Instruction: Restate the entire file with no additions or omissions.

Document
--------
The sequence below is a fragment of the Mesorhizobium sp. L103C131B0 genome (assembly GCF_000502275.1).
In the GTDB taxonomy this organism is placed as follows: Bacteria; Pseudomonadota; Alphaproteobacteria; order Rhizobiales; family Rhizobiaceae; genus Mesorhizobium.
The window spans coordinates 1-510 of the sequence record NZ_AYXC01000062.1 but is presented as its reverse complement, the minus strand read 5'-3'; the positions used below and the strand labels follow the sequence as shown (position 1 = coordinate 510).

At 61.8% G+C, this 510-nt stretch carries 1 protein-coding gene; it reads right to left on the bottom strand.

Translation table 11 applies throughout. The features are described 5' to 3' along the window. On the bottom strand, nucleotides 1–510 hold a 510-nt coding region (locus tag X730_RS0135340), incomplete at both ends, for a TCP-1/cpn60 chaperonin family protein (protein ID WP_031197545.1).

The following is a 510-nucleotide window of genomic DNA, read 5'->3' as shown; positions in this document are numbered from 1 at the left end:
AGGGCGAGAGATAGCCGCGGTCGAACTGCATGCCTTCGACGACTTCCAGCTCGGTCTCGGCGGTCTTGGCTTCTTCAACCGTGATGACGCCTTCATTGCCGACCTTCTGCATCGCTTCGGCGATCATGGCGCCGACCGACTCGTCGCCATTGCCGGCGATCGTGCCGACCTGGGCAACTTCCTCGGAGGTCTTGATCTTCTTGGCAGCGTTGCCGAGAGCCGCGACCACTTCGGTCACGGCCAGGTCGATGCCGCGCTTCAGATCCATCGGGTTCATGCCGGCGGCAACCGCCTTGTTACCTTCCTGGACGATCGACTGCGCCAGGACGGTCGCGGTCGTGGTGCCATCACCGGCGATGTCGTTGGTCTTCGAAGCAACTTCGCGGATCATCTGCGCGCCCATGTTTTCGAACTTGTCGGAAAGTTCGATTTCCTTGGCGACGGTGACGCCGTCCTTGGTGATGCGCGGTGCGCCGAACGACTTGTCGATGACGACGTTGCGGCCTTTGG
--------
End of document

The sequence below is a fragment of the Mesorhizobium sp. L103C131B0 genome (assembly GCF_000502275.1).
In the GTDB taxonomy this organism is placed as follows: Bacteria; Pseudomonadota; Alphaproteobacteria; order Rhizobiales; family Rhizobiaceae; genus Mesorhizobium.
The window spans coordinates 1-510 of the sequence record NZ_AYXC01000062.1 but is presented as its reverse complement, the minus strand read 5'-3'; the positions used below and the strand labels follow the sequence as shown (position 1 = coordinate 510).

At 61.8% G+C, this 510-nt stretch carries 1 protein-coding gene; it reads right to left on the bottom strand.

Translation table 11 applies throughout. The features are described 5' to 3' along the window. On the bottom strand, nucleotides 1–510 hold a 510-nt coding region (locus tag X730_RS0135340), incomplete at both ends, for a TCP-1/cpn60 chaperonin family protein (protein ID WP_031197545.1).

The following is a 510-nucleotide window of genomic DNA, read 5'->3' as shown; positions in this document are numbered from 1 at the left end:
AGGGCGAGAGATAGCCGCGGTCGAACTGCATGCCTTCGACGACTTCCAGCTCGGTCTCGGCGGTCTTGGCTTCTTCAACCGTGATGACGCCTTCATTGCCGACCTTCTGCATCGCTTCGGCGATCATGGCGCCGACCGACTCGTCGCCATTGCCGGCGATCGTGCCGACCTGGGCAACTTCCTCGGAGGTCTTGATCTTCTTGGCAGCGTTGCCGAGAGCCGCGACCACTTCGGTCACGGCCAGGTCGATGCCGCGCTTCAGATCCATCGGGTTCATGCCGGCGGCAACCGCCTTGTTACCTTCCTGGACGATCGACTGCGCCAGGACGGTCGCGGTCGTGGTGCCATCACCGGCGATGTCGTTGGTCTTCGAAGCAACTTCGCGGATCATCTGCGCGCCCATGTTTTCGAACTTGTCGGAAAGTTCGATTTCCTTGGCGACGGTGACGCCGTCCTTGGTGATGCGCGGTGCGCCGAACGACTTGTCGATGACGACGTTGCGGCCTTTGG